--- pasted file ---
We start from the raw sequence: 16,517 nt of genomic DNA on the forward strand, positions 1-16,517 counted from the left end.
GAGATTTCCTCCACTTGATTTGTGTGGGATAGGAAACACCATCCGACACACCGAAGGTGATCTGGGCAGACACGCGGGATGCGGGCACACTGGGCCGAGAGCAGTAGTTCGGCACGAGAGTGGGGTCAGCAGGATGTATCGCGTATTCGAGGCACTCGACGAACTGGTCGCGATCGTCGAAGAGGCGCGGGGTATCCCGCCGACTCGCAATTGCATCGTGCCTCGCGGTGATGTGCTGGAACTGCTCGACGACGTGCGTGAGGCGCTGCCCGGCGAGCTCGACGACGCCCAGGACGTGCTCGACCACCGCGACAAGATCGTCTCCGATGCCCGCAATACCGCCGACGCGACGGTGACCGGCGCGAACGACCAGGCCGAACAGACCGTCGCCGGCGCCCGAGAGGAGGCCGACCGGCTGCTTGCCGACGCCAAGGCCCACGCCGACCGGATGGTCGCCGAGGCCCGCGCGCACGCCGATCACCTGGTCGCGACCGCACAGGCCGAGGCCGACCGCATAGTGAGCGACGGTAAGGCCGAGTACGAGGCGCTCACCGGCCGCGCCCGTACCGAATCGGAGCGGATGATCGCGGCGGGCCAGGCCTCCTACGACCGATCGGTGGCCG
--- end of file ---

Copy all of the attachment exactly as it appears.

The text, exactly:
We start from the raw sequence: 16,517 nt of genomic DNA on the forward strand, positions 1-16,517 counted from the left end.
GAGATTTCCTCCACTTGATTTGTGTGGGATAGGAAACACCATCCGACACACCGAAGGTGATCTGGGCAGACACGCGGGATGCGGGCACACTGGGCCGAGAGCAGTAGTTCGGCACGAGAGTGGGGTCAGCAGGATGTATCGCGTATTCGAGGCACTCGACGAACTGGTCGCGATCGTCGAAGAGGCGCGGGGTATCCCGCCGACTCGCAATTGCATCGTGCCTCGCGGTGATGTGCTGGAACTGCTCGACGACGTGCGTGAGGCGCTGCCCGGCGAGCTCGACGACGCCCAGGACGTGCTCGACCACCGCGACAAGATCGTCTCCGATGCCCGCAATACCGCCGACGCGACGGTGACCGGCGCGAACGACCAGGCCGAACAGACCGTCGCCGGCGCCCGAGAGGAGGCCGACCGGCTGCTTGCCGACGCCAAGGCCCACGCCGACCGGATGGTCGCCGAGGCCCGCGCGCACGCCGATCACCTGGTCGCGACCGCACAGGCCGAGGCCGACCGCATAGTGAGCGACGGTAAGGCCGAGTACGAGGCGCTCACCGGCCGCGCCCGTACCGAATCGGAGCGGATGATCGCGGCGGGCCAGGCCTCCTACGACCGATCGGTGGCCG